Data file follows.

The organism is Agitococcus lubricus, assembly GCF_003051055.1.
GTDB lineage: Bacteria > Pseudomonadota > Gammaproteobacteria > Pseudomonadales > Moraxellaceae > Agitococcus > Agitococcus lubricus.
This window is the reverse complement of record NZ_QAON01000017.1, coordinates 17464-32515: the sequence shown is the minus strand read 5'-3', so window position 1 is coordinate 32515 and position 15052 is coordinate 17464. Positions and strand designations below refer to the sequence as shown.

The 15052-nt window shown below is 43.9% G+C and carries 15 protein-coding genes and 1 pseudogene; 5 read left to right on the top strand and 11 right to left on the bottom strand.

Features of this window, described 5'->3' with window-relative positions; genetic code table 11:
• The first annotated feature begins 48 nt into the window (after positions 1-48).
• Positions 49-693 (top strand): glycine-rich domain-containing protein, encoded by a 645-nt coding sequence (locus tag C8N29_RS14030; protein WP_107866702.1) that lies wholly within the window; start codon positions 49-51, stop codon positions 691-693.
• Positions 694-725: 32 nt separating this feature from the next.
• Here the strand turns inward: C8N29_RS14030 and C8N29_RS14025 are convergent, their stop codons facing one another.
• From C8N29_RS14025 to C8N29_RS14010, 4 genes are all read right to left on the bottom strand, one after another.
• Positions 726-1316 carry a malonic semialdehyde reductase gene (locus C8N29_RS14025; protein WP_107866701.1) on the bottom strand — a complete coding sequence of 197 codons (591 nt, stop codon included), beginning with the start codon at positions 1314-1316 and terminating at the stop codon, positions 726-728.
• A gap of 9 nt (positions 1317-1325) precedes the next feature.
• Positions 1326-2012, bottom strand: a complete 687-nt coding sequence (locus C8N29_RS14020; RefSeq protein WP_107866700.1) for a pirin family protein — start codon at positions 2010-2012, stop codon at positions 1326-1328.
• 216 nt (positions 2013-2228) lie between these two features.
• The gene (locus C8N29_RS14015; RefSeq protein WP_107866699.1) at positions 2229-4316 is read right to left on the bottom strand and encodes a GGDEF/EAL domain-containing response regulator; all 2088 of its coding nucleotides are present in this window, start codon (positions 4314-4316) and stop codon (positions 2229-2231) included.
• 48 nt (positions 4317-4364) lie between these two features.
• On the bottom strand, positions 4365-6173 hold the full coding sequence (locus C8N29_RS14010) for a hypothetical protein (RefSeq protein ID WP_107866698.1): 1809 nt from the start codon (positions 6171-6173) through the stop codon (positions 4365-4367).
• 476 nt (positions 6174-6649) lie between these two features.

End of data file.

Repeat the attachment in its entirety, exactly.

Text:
The organism is Agitococcus lubricus, assembly GCF_003051055.1.
GTDB lineage: Bacteria > Pseudomonadota > Gammaproteobacteria > Pseudomonadales > Moraxellaceae > Agitococcus > Agitococcus lubricus.
This window is the reverse complement of record NZ_QAON01000017.1, coordinates 17464-32515: the sequence shown is the minus strand read 5'-3', so window position 1 is coordinate 32515 and position 15052 is coordinate 17464. Positions and strand designations below refer to the sequence as shown.

The 15052-nt window shown below is 43.9% G+C and carries 15 protein-coding genes and 1 pseudogene; 5 read left to right on the top strand and 11 right to left on the bottom strand.

Features of this window, described 5'->3' with window-relative positions; genetic code table 11:
• The first annotated feature begins 48 nt into the window (after positions 1-48).
• Positions 49-693 (top strand): glycine-rich domain-containing protein, encoded by a 645-nt coding sequence (locus tag C8N29_RS14030; protein WP_107866702.1) that lies wholly within the window; start codon positions 49-51, stop codon positions 691-693.
• Positions 694-725: 32 nt separating this feature from the next.
• Here the strand turns inward: C8N29_RS14030 and C8N29_RS14025 are convergent, their stop codons facing one another.
• From C8N29_RS14025 to C8N29_RS14010, 4 genes are all read right to left on the bottom strand, one after another.
• Positions 726-1316 carry a malonic semialdehyde reductase gene (locus C8N29_RS14025; protein WP_107866701.1) on the bottom strand — a complete coding sequence of 197 codons (591 nt, stop codon included), beginning with the start codon at positions 1314-1316 and terminating at the stop codon, positions 726-728.
• A gap of 9 nt (positions 1317-1325) precedes the next feature.
• Positions 1326-2012, bottom strand: a complete 687-nt coding sequence (locus C8N29_RS14020; RefSeq protein WP_107866700.1) for a pirin family protein — start codon at positions 2010-2012, stop codon at positions 1326-1328.
• 216 nt (positions 2013-2228) lie between these two features.
• The gene (locus C8N29_RS14015; RefSeq protein WP_107866699.1) at positions 2229-4316 is read right to left on the bottom strand and encodes a GGDEF/EAL domain-containing response regulator; all 2088 of its coding nucleotides are present in this window, start codon (positions 4314-4316) and stop codon (positions 2229-2231) included.
• 48 nt (positions 4317-4364) lie between these two features.
• On the bottom strand, positions 4365-6173 hold the full coding sequence (locus C8N29_RS14010) for a hypothetical protein (RefSeq protein ID WP_107866698.1): 1809 nt from the start codon (positions 6171-6173) through the stop codon (positions 4365-4367).
• 476 nt (positions 6174-6649) lie between these two features.